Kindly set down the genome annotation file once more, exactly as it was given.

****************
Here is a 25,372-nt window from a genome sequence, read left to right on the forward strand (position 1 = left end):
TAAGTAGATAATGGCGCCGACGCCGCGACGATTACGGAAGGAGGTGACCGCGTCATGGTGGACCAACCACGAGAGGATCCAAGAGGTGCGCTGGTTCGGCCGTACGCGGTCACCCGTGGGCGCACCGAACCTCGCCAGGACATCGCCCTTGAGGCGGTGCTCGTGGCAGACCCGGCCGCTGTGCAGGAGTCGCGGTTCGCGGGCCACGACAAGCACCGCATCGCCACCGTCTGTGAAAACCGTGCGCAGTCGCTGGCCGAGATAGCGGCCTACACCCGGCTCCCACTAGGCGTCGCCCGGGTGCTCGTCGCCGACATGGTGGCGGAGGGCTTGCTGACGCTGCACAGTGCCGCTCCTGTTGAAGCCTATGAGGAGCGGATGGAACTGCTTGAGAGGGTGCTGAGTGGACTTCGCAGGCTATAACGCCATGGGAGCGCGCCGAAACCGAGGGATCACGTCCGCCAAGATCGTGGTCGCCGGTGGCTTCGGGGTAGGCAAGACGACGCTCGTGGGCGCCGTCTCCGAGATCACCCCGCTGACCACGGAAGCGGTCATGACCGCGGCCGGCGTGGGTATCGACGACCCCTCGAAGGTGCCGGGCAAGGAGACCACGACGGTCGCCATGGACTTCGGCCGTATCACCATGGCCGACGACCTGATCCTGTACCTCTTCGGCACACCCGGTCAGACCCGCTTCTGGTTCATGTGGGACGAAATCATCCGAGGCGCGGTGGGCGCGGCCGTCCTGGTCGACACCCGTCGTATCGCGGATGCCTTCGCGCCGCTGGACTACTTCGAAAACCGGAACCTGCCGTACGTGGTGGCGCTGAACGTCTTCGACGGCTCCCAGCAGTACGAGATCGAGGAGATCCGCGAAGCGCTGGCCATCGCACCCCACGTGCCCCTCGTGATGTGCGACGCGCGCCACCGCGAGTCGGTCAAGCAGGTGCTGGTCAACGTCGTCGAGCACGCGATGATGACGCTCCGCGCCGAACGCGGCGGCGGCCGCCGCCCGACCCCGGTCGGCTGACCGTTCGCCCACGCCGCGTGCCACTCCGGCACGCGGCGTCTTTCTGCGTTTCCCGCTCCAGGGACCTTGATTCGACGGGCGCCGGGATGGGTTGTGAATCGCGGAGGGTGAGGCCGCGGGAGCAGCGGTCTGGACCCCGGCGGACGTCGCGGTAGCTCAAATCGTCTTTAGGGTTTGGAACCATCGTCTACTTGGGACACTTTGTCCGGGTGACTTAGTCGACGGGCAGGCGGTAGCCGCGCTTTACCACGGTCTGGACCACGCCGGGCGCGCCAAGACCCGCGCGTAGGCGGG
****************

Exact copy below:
Here is a 25,372-nt window from a genome sequence, read left to right on the forward strand (position 1 = left end):
TAAGTAGATAATGGCGCCGACGCCGCGACGATTACGGAAGGAGGTGACCGCGTCATGGTGGACCAACCACGAGAGGATCCAAGAGGTGCGCTGGTTCGGCCGTACGCGGTCACCCGTGGGCGCACCGAACCTCGCCAGGACATCGCCCTTGAGGCGGTGCTCGTGGCAGACCCGGCCGCTGTGCAGGAGTCGCGGTTCGCGGGCCACGACAAGCACCGCATCGCCACCGTCTGTGAAAACCGTGCGCAGTCGCTGGCCGAGATAGCGGCCTACACCCGGCTCCCACTAGGCGTCGCCCGGGTGCTCGTCGCCGACATGGTGGCGGAGGGCTTGCTGACGCTGCACAGTGCCGCTCCTGTTGAAGCCTATGAGGAGCGGATGGAACTGCTTGAGAGGGTGCTGAGTGGACTTCGCAGGCTATAACGCCATGGGAGCGCGCCGAAACCGAGGGATCACGTCCGCCAAGATCGTGGTCGCCGGTGGCTTCGGGGTAGGCAAGACGACGCTCGTGGGCGCCGTCTCCGAGATCACCCCGCTGACCACGGAAGCGGTCATGACCGCGGCCGGCGTGGGTATCGACGACCCCTCGAAGGTGCCGGGCAAGGAGACCACGACGGTCGCCATGGACTTCGGCCGTATCACCATGGCCGACGACCTGATCCTGTACCTCTTCGGCACACCCGGTCAGACCCGCTTCTGGTTCATGTGGGACGAAATCATCCGAGGCGCGGTGGGCGCGGCCGTCCTGGTCGACACCCGTCGTATCGCGGATGCCTTCGCGCCGCTGGACTACTTCGAAAACCGGAACCTGCCGTACGTGGTGGCGCTGAACGTCTTCGACGGCTCCCAGCAGTACGAGATCGAGGAGATCCGCGAAGCGCTGGCCATCGCACCCCACGTGCCCCTCGTGATGTGCGACGCGCGCCACCGCGAGTCGGTCAAGCAGGTGCTGGTCAACGTCGTCGAGCACGCGATGATGACGCTCCGCGCCGAACGCGGCGGCGGCCGCCGCCCGACCCCGGTCGGCTGACCGTTCGCCCACGCCGCGTGCCACTCCGGCACGCGGCGTCTTTCTGCGTTTCCCGCTCCAGGGACCTTGATTCGACGGGCGCCGGGATGGGTTGTGAATCGCGGAGGGTGAGGCCGCGGGAGCAGCGGTCTGGACCCCGGCGGACGTCGCGGTAGCTCAAATCGTCTTTAGGGTTTGGAACCATCGTCTACTTGGGACACTTTGTCCGGGTGACTTAGTCGACGGGCAGGCGGTAGCCGCGCTTTACCACGGTCTGGACCACGCCGGGCGCGCCAAGACCCGCGCGTAGGCGGG